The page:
No. person with retinopathy 4671 223 4894
No. person with cardiovascular disease 4496 214 4711
No. person with nephropathy 2306 110 2416
No. person with neuropathy 3421 163 3584
No. person with peripheral vascular disease 2254 107 2362


Treating chronic complications caused an estimated burden between US$ 16.2 and US$ 26.5 billion for S1 and S2 respectively. Cardiovascular disease was the costliest complication with an estimated burden between US$ 5.6 and US$ 8.2 billion followed by retinopathy (US$ 3.5 to US$ 6.4 billion), nephropathy (US$ 2.9 to US$ 4.6 billion), neuropathy (US$ 2.1 to US$ 3.7 billion) and peripheral vascular disease (US$ 2 to US$ 3.4 billion) ( Table 5 ).

Table 5  The cost (US$×106) of diabetes complications in Latin America and the Caribbean, 2015
Cost Latin America English Caribbean Total
S1 S2 S1 S2 S1 S2
Cost of retinopathy 3345 6097 166 347 3511 6444
Cost of cardiovascular disease 5435 7870 235 396 5670 8266
Cost of nephropathy 2755 4434 147 258 2902 4692
Cost of neuropathy 2028 3560 107 208 2134 3768
Cost of peripheral vascular disease 1949 3686 90 1891 2040 3418
Total cost of complications 15 511 25 204 746 1 384 16 257 26 588


Among countries of LAC ( Table 6 ) the highest direct cost was estimated for Brazil (between US$ 17.5–US$ 23.8 billion); while the lowest was estimated for Grenada (between US$ 4.0–US$ 6.6 billion). The highest per capita cost was estimated for Puerto Rico, US$ 2764–4949 and the lowest for Peru US$ 445–821 (S2).

Table 6  Total and per capita direct cost of diabetes mellitus (DM) and national health expenditures by country and GDP group, Latin America and the Caribbean, 2015
Lower–middle Income National Health Expenditures (US$) S1 (Lower) S2 (Higher)
Direct costs (US$×106) Per capita costs (US$) Direct costs (US$×106) Per capita costs (US$)
Bolivia 420 263.4 677 483.8 1244
El Salvador 565 353.2 1084 665.0 2040
Guatemala 462 1054.3 1385 1943.1 2552
Guyana 361 26.9 540 44.9 901
Honduras 428 464.4 1388 855.9 2559
Nicaragua 445 301.1 1091 512.0 1856
Paraguay 874 301.8 931 542.0 1673
Sub–total 508† 2765.1 1014† 5046.7 1832†
Upper–middle income:
Argentina 862 1741.1 1010 3026.3 1756
Belize 487 20.9 728 32.5 1133
Brazil 1318 17 492.5 1227 23 825.7 1672
Colombia 962 2928.3 961 5367.5 1761
Costa Rica 1390 292.1 1047 521.6 1870
Cuba 2280 562.4 551 937.7 919
Dominican Republic 581 317.2 627 470.6 930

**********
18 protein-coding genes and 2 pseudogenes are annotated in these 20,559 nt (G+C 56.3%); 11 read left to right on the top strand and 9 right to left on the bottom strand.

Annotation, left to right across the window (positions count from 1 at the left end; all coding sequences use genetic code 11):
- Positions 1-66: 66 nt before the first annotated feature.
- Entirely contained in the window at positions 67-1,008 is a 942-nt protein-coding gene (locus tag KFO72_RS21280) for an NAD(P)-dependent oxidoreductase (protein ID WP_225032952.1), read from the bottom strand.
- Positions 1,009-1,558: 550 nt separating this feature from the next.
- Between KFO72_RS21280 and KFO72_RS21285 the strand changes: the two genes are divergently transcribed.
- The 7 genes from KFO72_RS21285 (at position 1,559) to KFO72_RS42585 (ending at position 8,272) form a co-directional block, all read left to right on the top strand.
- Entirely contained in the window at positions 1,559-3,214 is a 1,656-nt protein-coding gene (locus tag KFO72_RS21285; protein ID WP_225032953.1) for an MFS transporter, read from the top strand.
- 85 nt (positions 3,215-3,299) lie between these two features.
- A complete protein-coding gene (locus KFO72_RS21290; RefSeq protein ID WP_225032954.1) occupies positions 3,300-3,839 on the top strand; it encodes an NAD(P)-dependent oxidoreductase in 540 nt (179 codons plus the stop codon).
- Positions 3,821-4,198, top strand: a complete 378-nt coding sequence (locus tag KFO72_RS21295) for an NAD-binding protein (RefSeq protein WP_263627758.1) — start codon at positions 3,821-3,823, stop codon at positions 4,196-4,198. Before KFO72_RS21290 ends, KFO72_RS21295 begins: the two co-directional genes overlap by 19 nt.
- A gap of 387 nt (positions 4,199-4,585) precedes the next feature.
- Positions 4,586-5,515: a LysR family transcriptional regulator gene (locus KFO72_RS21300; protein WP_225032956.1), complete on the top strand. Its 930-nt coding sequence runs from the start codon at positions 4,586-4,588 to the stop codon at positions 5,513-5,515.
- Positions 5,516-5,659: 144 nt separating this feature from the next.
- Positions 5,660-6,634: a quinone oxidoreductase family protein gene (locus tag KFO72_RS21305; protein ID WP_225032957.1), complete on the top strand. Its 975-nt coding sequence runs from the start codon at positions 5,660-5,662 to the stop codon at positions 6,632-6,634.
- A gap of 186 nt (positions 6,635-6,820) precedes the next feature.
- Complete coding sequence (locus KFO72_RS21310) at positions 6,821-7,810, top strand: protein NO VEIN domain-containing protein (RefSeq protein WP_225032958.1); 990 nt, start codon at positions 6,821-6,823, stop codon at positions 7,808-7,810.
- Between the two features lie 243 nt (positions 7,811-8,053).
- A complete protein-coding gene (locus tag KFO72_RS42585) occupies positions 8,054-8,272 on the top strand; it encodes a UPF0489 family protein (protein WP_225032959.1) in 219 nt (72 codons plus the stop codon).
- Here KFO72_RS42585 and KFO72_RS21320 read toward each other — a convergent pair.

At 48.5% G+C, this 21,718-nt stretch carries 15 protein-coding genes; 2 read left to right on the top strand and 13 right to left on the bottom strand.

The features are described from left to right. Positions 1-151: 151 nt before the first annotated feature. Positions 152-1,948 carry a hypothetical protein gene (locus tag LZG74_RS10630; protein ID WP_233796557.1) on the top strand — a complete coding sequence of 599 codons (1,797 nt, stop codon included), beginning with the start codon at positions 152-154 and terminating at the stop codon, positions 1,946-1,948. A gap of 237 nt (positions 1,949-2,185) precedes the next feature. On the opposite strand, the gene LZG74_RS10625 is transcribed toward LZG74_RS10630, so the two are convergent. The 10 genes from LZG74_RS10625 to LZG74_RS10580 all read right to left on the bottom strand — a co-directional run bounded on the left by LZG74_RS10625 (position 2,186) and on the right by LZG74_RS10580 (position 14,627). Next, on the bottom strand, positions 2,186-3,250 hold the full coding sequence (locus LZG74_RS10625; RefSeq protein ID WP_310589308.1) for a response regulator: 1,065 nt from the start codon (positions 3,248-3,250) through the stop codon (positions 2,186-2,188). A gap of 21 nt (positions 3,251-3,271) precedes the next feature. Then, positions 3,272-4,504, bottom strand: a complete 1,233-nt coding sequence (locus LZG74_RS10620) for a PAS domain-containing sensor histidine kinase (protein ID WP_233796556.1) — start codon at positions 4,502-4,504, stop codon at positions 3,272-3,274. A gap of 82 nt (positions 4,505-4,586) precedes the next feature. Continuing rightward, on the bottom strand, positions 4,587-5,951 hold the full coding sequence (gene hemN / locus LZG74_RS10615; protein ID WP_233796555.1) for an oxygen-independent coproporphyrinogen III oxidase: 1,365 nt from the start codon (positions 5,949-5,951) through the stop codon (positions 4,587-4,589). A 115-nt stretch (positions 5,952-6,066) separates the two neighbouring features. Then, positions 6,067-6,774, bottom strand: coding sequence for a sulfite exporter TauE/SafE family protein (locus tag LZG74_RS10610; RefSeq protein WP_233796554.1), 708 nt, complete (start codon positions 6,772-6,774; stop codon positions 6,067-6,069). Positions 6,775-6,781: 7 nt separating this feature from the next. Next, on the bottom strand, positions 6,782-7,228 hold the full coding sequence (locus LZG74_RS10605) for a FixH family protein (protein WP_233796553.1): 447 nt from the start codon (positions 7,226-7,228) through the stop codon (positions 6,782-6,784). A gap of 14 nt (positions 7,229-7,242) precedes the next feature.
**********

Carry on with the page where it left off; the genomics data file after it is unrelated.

Ecuador 1042 1144.8 1379 1753.1 2112
Grenada 758 4.0 580 6.6 957
Jamaica 476 311.7 1538 509.3 2513
Mexico 1091 10 659.1 930 14 246.8 1243
Panama 1678 361.7 1568 605.8 2627
Peru 656 560.7 455 1010.7 821
Saint Lucia 721 8.3 625 13.9 1044
Suriname 947 26.2 625 41.9 1001
Venezuela 950 1773.6 831 2865.3 1343
Sub–total 1012† 38 204.6 918† 55 235.3 1481†
Higher–income:
Bahamas 1818 48.5 1345 2021
Barbados 1198 31.7 928 50.8 1487
Chile 1717 1354.9 987 2054.2 1496
Puerto Rico* 1009.1 2764 1806.6 4949
Trinidad & Tobago 1822 190.2 1356 289.4 2063
Uruguay 1792 97.4 618 129.4 821
Sub–total 1669† 2731.8 1333† 4403.3 2140
Total 1063† 43 701.5 1088† 64 685.3 1818†

* National Health Expenditures (NHE) figure for Puerto Rico was not available.

†Average.



On average, the annual cost of treating one case was between US$ 1088 and US$ 1818. Countries of LAC expended in health an average of US$ 1063, with the highest among reported by Cuba (US$ 2280) and the lowest by Guyana (US$ 361). On average, NHE were notably lower among low income countries (US$ 508 per capita) and the highest among higher income countries (US$ 1063). Average expending on diabetes was close to average NHE for S1 and notably higher for S2. On average, among lower–middle income countries, NHE (US$ 508) was notably lower than the per capita cost of care for people with diabetes assuming either S1 (US$ 1014) or S2 (US$ 1832)

The total cost of diabetes in LAC was estimated to be between US$ 103 and US$ 124 billion in 2015. The highest cost was estimated for Brazil between US$ 37 and US$ 43 billion while the lowest cost was estimated for Grenada between US$ 39 and US$ 42 million ( Table 7 ).

Table 7  Direct, indirect and total cost of diabetes mellitus (DM) by country and GDP, Latin America and the Caribbean, 2015
Lower–middle income: Indirect costs (US$×106) S1 (Lower) S2 (Higher)
Direct costs (US$×106) Total costs (US$×106) Direct costs (US$×106) Total costs (US$×106)
Bolivia 358 264 622 485 843
El Salvador 245 355 601 667 912
Guatemala 523 1059 1582 1948 2471
Guyana 44 28 72 46 90
Honduras 180 467 648 859 1039
Nicaragua 110 307 417 518 628
Paraguay 229 305 534 546 774
Sub–total 1690 2786 4476 5068 6757
Upper–middle income:
Argentina 1740 1771 3511 3057 4796
Belize 21 22 42 33 54
Brazil 19 052 18 271 37 323 24 605 43 656
Colombia 2805 3087 5892 5527 8331
Costa Rica 286 298 584 527 814